More recently, I tasked my Department with doing some work on this issue, to sketch out possible approaches for how the issue could be addressed through legislation, taking into account the important position of minority religions, the constitution and also possible impacts on the administrative process of running over 3000 primary schools.
This work has focused on primary schools, as this is where the issue is most acutely felt by parents.
It is also important to bear in mind that these issues only arise in respect of the 20% of schools which are oversubscribed – the percentage of religious primary schools that are oversubscribed is probably much lower. Schools which are not oversubscribed accept all applicants regardless of religion – this will become explicit law following the enactment of the Admissions Bill later this year.
Arising from that work we have developed four approaches, none of which is straightforward, and each of which raises difficulties either in terms of impacts for minority religions, administrative difficulties in successfully running an education system, or possibly in terms of constitutional rights.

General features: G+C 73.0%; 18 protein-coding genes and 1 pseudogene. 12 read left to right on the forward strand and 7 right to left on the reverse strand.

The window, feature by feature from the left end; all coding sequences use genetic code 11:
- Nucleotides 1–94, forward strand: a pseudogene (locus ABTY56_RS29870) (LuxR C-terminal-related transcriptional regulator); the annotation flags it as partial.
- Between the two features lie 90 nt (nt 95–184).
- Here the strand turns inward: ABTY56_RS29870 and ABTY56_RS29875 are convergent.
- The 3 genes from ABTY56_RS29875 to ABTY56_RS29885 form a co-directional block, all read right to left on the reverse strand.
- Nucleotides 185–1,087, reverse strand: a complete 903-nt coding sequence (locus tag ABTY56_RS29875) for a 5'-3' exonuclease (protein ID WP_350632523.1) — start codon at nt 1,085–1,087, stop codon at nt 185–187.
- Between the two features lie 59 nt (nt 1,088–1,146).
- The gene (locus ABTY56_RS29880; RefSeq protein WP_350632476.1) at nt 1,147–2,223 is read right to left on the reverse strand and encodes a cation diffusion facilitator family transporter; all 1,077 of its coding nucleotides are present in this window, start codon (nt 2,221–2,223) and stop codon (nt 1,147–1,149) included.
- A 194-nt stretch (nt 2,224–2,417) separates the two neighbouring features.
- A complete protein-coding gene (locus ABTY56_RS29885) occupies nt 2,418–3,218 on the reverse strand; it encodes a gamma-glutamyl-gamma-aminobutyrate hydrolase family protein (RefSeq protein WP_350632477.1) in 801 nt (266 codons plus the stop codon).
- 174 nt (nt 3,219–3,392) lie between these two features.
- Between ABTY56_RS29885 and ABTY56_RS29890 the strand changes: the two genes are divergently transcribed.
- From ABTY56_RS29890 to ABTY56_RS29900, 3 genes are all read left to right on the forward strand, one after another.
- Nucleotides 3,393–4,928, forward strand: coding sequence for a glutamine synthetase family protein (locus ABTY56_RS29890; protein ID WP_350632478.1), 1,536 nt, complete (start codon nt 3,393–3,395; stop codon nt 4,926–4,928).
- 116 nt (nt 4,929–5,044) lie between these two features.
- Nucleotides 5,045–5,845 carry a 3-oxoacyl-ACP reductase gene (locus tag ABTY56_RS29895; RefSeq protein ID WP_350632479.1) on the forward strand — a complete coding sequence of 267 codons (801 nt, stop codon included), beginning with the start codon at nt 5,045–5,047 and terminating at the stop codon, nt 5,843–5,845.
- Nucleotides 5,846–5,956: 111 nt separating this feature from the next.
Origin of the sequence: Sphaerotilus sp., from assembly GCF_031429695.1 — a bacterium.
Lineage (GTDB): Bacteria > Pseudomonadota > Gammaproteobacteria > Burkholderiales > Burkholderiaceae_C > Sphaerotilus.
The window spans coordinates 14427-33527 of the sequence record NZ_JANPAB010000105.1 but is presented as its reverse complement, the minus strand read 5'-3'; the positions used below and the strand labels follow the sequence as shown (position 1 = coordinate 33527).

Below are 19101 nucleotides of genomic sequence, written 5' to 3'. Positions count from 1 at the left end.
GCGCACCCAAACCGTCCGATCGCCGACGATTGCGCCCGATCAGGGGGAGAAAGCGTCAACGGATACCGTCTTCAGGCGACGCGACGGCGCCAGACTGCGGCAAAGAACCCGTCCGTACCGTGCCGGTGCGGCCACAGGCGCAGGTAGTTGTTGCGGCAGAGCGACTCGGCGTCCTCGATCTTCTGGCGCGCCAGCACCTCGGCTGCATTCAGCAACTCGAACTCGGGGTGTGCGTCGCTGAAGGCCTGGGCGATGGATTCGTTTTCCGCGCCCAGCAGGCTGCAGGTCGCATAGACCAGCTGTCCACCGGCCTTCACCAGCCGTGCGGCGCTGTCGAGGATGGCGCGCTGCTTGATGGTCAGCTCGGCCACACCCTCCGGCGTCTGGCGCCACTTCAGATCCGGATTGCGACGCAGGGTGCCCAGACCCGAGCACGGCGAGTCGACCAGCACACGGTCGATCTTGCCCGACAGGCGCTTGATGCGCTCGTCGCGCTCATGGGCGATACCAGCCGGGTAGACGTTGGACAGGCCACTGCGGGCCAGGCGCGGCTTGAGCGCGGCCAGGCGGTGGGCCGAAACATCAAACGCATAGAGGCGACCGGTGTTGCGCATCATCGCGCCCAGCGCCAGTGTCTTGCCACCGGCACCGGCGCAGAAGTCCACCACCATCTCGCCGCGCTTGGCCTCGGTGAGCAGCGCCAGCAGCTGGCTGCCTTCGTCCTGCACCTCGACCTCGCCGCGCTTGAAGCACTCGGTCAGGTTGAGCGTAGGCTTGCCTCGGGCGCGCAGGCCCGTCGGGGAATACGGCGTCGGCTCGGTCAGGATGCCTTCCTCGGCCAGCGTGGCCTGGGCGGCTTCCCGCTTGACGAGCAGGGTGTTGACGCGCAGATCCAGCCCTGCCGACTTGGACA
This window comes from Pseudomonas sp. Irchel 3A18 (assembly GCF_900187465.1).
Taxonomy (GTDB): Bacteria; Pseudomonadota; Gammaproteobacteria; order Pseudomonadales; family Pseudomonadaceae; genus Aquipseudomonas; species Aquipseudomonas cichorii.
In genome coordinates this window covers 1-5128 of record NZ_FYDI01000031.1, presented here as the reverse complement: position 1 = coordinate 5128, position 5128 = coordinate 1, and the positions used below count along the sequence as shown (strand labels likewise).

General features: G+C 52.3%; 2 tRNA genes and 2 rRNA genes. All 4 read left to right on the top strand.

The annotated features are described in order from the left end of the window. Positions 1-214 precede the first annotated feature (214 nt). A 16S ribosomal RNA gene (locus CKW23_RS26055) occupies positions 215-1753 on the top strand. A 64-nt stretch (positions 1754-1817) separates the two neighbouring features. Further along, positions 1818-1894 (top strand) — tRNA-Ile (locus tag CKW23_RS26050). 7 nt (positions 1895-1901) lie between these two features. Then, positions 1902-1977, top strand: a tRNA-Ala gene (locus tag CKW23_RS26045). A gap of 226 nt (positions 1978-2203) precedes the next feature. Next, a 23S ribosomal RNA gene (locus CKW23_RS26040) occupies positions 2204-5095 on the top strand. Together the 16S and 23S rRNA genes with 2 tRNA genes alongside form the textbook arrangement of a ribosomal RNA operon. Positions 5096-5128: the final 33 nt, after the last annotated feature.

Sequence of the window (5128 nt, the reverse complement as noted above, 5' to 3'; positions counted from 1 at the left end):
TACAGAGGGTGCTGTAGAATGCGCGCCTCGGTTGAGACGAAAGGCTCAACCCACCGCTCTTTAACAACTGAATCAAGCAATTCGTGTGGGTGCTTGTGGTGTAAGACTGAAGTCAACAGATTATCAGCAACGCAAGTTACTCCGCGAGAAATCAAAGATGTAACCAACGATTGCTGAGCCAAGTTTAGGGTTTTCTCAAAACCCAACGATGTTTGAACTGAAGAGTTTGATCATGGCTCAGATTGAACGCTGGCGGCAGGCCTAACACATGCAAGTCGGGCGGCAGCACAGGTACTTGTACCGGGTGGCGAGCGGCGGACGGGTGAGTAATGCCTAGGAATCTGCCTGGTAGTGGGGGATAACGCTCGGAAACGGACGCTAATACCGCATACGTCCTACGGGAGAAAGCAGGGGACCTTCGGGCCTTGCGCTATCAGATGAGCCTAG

In developing the options we are mindful of the need to balance competing Constitutional rights – those of children, parent and religious denominations – against a background of the State’s duty to provide for education and marshalling resources properly and fairly.
Many different groups and people have strong views on these issues, and stand to be impacted by these changes if they are put through, so I would be very interested to hear any and all opinions on these issues. I plan to put in place a process in the coming weeks so that those views can be formally sought and feed in to the development of proposals.